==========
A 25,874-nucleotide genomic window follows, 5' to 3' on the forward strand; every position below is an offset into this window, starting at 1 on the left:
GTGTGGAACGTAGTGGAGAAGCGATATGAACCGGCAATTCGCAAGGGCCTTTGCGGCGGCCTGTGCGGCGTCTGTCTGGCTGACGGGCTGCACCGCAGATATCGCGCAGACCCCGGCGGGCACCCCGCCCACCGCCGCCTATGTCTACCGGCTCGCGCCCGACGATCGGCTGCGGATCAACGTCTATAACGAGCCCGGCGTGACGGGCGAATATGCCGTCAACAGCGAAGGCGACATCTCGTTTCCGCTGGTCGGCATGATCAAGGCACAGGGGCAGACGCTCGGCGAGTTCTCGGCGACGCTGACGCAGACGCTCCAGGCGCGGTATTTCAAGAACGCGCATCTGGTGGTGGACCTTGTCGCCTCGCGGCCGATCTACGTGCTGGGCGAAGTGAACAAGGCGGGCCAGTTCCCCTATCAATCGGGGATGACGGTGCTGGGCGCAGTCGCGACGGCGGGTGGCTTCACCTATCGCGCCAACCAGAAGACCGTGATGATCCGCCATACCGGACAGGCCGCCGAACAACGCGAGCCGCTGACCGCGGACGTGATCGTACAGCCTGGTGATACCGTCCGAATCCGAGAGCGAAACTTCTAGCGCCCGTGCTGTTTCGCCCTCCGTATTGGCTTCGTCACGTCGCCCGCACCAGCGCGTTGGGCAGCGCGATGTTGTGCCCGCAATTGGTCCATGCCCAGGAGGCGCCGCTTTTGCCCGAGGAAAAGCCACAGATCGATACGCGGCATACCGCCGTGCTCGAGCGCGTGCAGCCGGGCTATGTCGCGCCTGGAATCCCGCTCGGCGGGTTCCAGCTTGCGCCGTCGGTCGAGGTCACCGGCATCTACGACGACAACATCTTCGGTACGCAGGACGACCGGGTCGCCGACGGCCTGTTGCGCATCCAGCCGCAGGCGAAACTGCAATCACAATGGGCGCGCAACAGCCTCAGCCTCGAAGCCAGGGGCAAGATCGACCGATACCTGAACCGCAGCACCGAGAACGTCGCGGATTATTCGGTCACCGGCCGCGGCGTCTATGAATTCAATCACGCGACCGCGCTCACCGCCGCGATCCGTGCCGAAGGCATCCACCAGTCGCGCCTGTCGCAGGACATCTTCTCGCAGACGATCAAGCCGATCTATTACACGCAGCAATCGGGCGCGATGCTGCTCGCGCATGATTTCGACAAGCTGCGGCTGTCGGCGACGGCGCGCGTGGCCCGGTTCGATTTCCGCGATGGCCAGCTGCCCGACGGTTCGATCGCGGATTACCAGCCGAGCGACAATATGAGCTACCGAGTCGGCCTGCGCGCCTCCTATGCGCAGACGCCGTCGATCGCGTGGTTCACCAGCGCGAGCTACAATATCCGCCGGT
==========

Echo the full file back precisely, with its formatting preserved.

A 25,874-nucleotide genomic window follows, 5' to 3' on the forward strand; every position below is an offset into this window, starting at 1 on the left:
GTGTGGAACGTAGTGGAGAAGCGATATGAACCGGCAATTCGCAAGGGCCTTTGCGGCGGCCTGTGCGGCGTCTGTCTGGCTGACGGGCTGCACCGCAGATATCGCGCAGACCCCGGCGGGCACCCCGCCCACCGCCGCCTATGTCTACCGGCTCGCGCCCGACGATCGGCTGCGGATCAACGTCTATAACGAGCCCGGCGTGACGGGCGAATATGCCGTCAACAGCGAAGGCGACATCTCGTTTCCGCTGGTCGGCATGATCAAGGCACAGGGGCAGACGCTCGGCGAGTTCTCGGCGACGCTGACGCAGACGCTCCAGGCGCGGTATTTCAAGAACGCGCATCTGGTGGTGGACCTTGTCGCCTCGCGGCCGATCTACGTGCTGGGCGAAGTGAACAAGGCGGGCCAGTTCCCCTATCAATCGGGGATGACGGTGCTGGGCGCAGTCGCGACGGCGGGTGGCTTCACCTATCGCGCCAACCAGAAGACCGTGATGATCCGCCATACCGGACAGGCCGCCGAACAACGCGAGCCGCTGACCGCGGACGTGATCGTACAGCCTGGTGATACCGTCCGAATCCGAGAGCGAAACTTCTAGCGCCCGTGCTGTTTCGCCCTCCGTATTGGCTTCGTCACGTCGCCCGCACCAGCGCGTTGGGCAGCGCGATGTTGTGCCCGCAATTGGTCCATGCCCAGGAGGCGCCGCTTTTGCCCGAGGAAAAGCCACAGATCGATACGCGGCATACCGCCGTGCTCGAGCGCGTGCAGCCGGGCTATGTCGCGCCTGGAATCCCGCTCGGCGGGTTCCAGCTTGCGCCGTCGGTCGAGGTCACCGGCATCTACGACGACAACATCTTCGGTACGCAGGACGACCGGGTCGCCGACGGCCTGTTGCGCATCCAGCCGCAGGCGAAACTGCAATCACAATGGGCGCGCAACAGCCTCAGCCTCGAAGCCAGGGGCAAGATCGACCGATACCTGAACCGCAGCACCGAGAACGTCGCGGATTATTCGGTCACCGGCCGCGGCGTCTATGAATTCAATCACGCGACCGCGCTCACCGCCGCGATCCGTGCCGAAGGCATCCACCAGTCGCGCCTGTCGCAGGACATCTTCTCGCAGACGATCAAGCCGATCTATTACACGCAGCAATCGGGCGCGATGCTGCTCGCGCATGATTTCGACAAGCTGCGGCTGTCGGCGACGGCGCGCGTGGCCCGGTTCGATTTCCGCGATGGCCAGCTGCCCGACGGTTCGATCGCGGATTACCAGCCGAGCGACAATATGAGCTACCGAGTCGGCCTGCGCGCCTCCTATGCGCAGACGCCGTCGATCGCGTGGTTCACCAGCGCGAGCTACAATATCCGCCGGT